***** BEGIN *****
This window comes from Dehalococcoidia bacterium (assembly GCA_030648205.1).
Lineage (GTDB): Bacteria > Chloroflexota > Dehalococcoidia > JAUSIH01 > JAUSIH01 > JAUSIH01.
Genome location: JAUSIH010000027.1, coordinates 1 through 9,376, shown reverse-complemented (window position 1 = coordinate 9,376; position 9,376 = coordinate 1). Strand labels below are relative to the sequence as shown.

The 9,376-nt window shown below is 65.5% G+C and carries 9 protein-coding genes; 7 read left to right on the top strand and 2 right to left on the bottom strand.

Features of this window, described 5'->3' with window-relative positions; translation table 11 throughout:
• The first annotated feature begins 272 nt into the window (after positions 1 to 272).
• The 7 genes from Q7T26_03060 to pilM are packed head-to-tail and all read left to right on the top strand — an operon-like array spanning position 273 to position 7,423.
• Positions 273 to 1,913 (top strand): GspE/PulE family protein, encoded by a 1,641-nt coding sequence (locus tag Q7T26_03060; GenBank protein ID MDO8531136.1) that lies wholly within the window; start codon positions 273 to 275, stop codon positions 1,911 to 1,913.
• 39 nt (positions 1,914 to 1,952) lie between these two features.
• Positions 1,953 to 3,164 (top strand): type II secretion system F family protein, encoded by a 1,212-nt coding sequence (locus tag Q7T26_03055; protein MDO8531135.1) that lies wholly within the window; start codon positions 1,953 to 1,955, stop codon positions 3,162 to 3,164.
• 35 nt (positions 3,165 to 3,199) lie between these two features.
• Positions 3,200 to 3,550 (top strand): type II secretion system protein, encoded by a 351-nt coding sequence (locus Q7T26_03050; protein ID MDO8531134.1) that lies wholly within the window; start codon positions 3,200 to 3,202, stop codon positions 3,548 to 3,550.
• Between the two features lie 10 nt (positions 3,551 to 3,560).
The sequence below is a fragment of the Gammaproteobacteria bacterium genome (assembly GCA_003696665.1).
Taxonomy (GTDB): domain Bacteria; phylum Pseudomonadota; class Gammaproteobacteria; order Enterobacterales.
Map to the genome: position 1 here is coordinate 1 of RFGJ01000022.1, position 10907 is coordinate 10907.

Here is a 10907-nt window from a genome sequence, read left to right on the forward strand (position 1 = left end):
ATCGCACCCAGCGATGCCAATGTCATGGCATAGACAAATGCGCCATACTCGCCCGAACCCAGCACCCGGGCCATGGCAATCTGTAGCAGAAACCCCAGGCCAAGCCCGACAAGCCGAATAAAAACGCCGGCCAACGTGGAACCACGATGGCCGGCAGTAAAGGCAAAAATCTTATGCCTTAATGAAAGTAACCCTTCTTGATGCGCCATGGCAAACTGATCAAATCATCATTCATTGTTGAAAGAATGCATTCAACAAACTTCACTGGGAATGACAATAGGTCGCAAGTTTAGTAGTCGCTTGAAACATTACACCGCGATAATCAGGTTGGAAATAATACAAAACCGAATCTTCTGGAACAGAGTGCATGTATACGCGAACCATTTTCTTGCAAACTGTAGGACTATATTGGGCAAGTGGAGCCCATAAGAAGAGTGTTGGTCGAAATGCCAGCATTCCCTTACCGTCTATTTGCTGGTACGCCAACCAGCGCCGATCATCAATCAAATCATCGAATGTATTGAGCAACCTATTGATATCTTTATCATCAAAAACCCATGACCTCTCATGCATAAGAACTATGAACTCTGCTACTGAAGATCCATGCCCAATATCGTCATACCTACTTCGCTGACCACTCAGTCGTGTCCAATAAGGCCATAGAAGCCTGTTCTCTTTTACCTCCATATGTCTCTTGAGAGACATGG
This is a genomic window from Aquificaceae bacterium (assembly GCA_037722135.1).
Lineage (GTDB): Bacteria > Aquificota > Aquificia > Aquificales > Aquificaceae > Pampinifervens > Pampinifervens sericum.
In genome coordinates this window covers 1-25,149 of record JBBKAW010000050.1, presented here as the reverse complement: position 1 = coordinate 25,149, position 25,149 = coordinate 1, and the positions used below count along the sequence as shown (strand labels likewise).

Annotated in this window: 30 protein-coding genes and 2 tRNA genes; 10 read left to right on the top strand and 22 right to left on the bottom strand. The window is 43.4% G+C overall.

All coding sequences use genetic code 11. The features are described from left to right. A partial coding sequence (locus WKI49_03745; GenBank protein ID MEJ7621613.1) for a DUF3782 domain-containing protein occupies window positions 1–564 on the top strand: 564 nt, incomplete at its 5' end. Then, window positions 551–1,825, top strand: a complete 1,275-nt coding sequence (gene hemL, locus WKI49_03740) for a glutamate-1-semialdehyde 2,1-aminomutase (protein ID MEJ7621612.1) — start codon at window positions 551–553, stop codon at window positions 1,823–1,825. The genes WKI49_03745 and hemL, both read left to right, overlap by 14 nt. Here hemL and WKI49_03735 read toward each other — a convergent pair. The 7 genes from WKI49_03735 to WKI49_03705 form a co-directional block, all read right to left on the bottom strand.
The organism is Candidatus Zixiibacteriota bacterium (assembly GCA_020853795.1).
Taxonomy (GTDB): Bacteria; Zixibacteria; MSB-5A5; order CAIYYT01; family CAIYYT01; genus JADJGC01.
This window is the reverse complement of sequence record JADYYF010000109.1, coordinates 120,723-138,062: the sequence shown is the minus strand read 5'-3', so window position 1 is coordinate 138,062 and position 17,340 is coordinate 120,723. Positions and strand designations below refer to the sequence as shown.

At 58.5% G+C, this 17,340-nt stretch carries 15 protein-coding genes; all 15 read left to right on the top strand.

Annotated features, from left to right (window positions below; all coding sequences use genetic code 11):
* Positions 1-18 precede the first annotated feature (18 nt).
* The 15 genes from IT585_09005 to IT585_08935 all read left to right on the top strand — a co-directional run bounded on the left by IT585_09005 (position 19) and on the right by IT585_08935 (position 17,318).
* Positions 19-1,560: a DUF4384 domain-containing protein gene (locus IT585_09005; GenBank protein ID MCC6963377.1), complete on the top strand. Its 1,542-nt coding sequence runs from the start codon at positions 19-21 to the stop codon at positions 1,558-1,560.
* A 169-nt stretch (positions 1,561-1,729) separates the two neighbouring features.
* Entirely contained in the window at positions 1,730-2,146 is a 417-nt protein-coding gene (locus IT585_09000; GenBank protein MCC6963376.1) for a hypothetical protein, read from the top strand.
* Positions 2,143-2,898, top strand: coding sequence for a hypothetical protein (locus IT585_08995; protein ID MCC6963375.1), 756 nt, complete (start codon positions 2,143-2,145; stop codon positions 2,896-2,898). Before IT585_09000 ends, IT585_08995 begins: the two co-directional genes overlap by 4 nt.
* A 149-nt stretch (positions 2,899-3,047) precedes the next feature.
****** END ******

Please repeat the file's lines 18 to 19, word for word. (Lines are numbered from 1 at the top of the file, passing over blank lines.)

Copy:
ATCGCACCCAGCGATGCCAATGTCATGGCATAGACAAATGCGCCATACTCGCCCGAACCCAGCACCCGGGCCATGGCAATCTGTAGCAGAAACCCCAGGCCAAGCCCGACAAGCCGAATAAAAACGCCGGCCAACGTGGAACCACGATGGCCGGCAGTAAAGGCAAAAATCTTATGCCTTAATGAAAGTAACCCTTCTTGATGCGCCATGGCAAACTGATCAAATCATCATTCATTGTTGAAAGAATGCATTCAACAAACTTCACTGGGAATGACAATAGGTCGCAAGTTTAGTAGTCGCTTGAAACATTACACCGCGATAATCAGGTTGGAAATAATACAAAACCGAATCTTCTGGAACAGAGTGCATGTATACGCGAACCATTTTCTTGCAAACTGTAGGACTATATTGGGCAAGTGGAGCCCATAAGAAGAGTGTTGGTCGAAATGCCAGCATTCCCTTACCGTCTATTTGCTGGTACGCCAACCAGCGCCGATCATCAATCAAATCATCGAATGTATTGAGCAACCTATTGATATCTTTATCATCAAAAACCCATGACCTCTCATGCATAAGAACTATGAACTCTGCTACTGAAGATCCATGCCCAATATCGTCATACCTACTTCGCTGACCACTCAGTCGTGTCCAATAAGGCCATAGAAGCCTGTTCTCTTTTACCTCCATATGTCTCTTGAGAGACATGG
This is a genomic window from Aquificaceae bacterium (assembly GCA_037722135.1).